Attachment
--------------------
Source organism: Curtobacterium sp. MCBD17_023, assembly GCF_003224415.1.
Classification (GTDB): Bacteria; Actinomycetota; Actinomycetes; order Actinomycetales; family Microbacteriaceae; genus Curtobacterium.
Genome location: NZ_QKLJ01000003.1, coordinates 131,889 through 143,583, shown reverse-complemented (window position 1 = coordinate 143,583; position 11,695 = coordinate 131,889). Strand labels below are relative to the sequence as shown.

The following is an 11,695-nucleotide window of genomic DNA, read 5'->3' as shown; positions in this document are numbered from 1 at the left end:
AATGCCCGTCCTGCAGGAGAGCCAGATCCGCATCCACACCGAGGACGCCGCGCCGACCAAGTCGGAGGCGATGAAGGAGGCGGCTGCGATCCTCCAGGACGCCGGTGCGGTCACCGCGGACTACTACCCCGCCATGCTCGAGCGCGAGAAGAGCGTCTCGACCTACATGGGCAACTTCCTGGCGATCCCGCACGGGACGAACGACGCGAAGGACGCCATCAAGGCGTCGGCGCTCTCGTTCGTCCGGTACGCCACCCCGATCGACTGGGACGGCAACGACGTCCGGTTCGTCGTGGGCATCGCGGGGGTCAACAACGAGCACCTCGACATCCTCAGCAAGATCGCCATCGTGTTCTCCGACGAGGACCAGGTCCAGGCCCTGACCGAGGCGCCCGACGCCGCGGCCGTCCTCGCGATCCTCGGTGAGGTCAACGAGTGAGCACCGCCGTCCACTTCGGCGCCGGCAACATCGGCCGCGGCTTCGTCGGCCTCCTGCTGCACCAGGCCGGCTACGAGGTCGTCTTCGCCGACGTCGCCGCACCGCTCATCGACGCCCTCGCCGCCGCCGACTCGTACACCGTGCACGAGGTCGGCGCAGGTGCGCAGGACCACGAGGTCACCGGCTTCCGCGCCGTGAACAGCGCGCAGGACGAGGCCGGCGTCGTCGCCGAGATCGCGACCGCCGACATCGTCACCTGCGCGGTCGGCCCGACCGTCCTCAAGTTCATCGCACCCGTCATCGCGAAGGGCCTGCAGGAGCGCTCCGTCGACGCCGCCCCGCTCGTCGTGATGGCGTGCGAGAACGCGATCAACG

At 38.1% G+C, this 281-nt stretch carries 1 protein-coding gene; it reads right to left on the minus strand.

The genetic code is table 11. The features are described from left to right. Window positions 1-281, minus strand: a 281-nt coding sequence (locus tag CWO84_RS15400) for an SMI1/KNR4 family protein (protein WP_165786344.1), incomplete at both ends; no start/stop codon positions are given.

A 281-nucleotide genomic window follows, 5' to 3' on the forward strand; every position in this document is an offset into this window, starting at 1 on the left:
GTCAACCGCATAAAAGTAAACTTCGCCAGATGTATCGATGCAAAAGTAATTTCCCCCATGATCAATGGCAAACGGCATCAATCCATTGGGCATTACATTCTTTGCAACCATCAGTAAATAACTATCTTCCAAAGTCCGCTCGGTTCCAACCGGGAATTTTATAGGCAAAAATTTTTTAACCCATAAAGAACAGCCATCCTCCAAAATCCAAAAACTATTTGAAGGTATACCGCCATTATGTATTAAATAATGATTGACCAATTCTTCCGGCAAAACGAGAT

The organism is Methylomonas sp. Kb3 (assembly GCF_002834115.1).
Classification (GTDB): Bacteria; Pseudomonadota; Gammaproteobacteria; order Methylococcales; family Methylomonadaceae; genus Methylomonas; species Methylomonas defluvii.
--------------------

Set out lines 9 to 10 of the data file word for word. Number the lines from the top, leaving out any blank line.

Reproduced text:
GTCAACCGCATAAAAGTAAACTTCGCCAGATGTATCGATGCAAAAGTAATTTCCCCCATGATCAATGGCAAACGGCATCAATCCATTGGGCATTACATTCTTTGCAACCATCAGTAAATAACTATCTTCCAAAGTCCGCTCGGTTCCAACCGGGAATTTTATAGGCAAAAATTTTTTAACCCATAAAGAACAGCCATCCTCCAAAATCCAAAAACTATTTGAAGGTATACCGCCATTATGTATTAAATAATGATTGACCAATTCTTCCGGCAAAACGAGAT

The organism is Methylomonas sp. Kb3 (assembly GCF_002834115.1).